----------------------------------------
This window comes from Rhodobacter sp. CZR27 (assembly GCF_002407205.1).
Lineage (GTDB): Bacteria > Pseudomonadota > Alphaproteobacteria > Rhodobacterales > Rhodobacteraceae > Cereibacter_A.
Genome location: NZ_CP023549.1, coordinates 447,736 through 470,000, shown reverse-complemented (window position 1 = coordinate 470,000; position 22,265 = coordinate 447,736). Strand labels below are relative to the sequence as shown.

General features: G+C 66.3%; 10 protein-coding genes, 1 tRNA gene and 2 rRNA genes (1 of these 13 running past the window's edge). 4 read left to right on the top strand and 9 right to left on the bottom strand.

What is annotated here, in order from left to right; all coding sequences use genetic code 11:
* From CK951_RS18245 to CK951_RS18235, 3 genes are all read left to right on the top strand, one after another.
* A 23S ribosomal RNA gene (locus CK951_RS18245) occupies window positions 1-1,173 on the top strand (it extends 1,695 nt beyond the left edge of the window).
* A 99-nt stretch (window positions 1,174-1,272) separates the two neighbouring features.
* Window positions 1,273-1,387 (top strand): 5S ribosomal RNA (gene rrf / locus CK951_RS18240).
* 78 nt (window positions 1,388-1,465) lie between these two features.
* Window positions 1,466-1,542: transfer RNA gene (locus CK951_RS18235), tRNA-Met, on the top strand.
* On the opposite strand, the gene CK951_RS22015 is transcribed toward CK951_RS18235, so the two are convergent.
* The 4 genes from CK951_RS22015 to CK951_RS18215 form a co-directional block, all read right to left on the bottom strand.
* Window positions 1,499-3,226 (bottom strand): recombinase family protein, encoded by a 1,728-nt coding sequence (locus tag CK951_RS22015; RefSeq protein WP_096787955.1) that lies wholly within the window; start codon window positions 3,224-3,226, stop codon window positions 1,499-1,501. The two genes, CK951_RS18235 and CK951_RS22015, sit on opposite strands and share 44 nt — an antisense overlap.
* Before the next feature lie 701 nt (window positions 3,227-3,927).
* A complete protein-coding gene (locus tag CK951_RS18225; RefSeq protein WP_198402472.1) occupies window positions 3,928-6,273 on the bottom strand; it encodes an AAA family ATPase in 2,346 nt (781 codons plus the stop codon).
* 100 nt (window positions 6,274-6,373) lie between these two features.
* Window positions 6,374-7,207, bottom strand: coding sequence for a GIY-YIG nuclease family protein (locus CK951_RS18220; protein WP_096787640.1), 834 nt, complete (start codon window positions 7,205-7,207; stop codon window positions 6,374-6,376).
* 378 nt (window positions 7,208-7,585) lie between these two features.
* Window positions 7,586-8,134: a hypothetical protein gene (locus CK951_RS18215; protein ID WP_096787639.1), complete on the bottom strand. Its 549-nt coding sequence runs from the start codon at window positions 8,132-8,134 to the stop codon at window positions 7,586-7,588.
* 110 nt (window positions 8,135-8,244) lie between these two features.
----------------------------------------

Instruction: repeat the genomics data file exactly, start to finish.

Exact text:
This window comes from Rhodobacter sp. CZR27 (assembly GCF_002407205.1).
Lineage (GTDB): Bacteria > Pseudomonadota > Alphaproteobacteria > Rhodobacterales > Rhodobacteraceae > Cereibacter_A.
Genome location: NZ_CP023549.1, coordinates 447,736 through 470,000, shown reverse-complemented (window position 1 = coordinate 470,000; position 22,265 = coordinate 447,736). Strand labels below are relative to the sequence as shown.

General features: G+C 66.3%; 10 protein-coding genes, 1 tRNA gene and 2 rRNA genes (1 of these 13 running past the window's edge). 4 read left to right on the top strand and 9 right to left on the bottom strand.

What is annotated here, in order from left to right; all coding sequences use genetic code 11:
* From CK951_RS18245 to CK951_RS18235, 3 genes are all read left to right on the top strand, one after another.
* A 23S ribosomal RNA gene (locus CK951_RS18245) occupies window positions 1-1,173 on the top strand (it extends 1,695 nt beyond the left edge of the window).
* A 99-nt stretch (window positions 1,174-1,272) separates the two neighbouring features.
* Window positions 1,273-1,387 (top strand): 5S ribosomal RNA (gene rrf / locus CK951_RS18240).
* 78 nt (window positions 1,388-1,465) lie between these two features.
* Window positions 1,466-1,542: transfer RNA gene (locus CK951_RS18235), tRNA-Met, on the top strand.
* On the opposite strand, the gene CK951_RS22015 is transcribed toward CK951_RS18235, so the two are convergent.
* The 4 genes from CK951_RS22015 to CK951_RS18215 form a co-directional block, all read right to left on the bottom strand.
* Window positions 1,499-3,226 (bottom strand): recombinase family protein, encoded by a 1,728-nt coding sequence (locus tag CK951_RS22015; RefSeq protein WP_096787955.1) that lies wholly within the window; start codon window positions 3,224-3,226, stop codon window positions 1,499-1,501. The two genes, CK951_RS18235 and CK951_RS22015, sit on opposite strands and share 44 nt — an antisense overlap.
* Before the next feature lie 701 nt (window positions 3,227-3,927).
* A complete protein-coding gene (locus tag CK951_RS18225; RefSeq protein WP_198402472.1) occupies window positions 3,928-6,273 on the bottom strand; it encodes an AAA family ATPase in 2,346 nt (781 codons plus the stop codon).
* 100 nt (window positions 6,274-6,373) lie between these two features.
* Window positions 6,374-7,207, bottom strand: coding sequence for a GIY-YIG nuclease family protein (locus CK951_RS18220; protein WP_096787640.1), 834 nt, complete (start codon window positions 7,205-7,207; stop codon window positions 6,374-6,376).
* 378 nt (window positions 7,208-7,585) lie between these two features.
* Window positions 7,586-8,134: a hypothetical protein gene (locus CK951_RS18215; protein ID WP_096787639.1), complete on the bottom strand. Its 549-nt coding sequence runs from the start codon at window positions 8,132-8,134 to the stop codon at window positions 7,586-7,588.
* 110 nt (window positions 8,135-8,244) lie between these two features.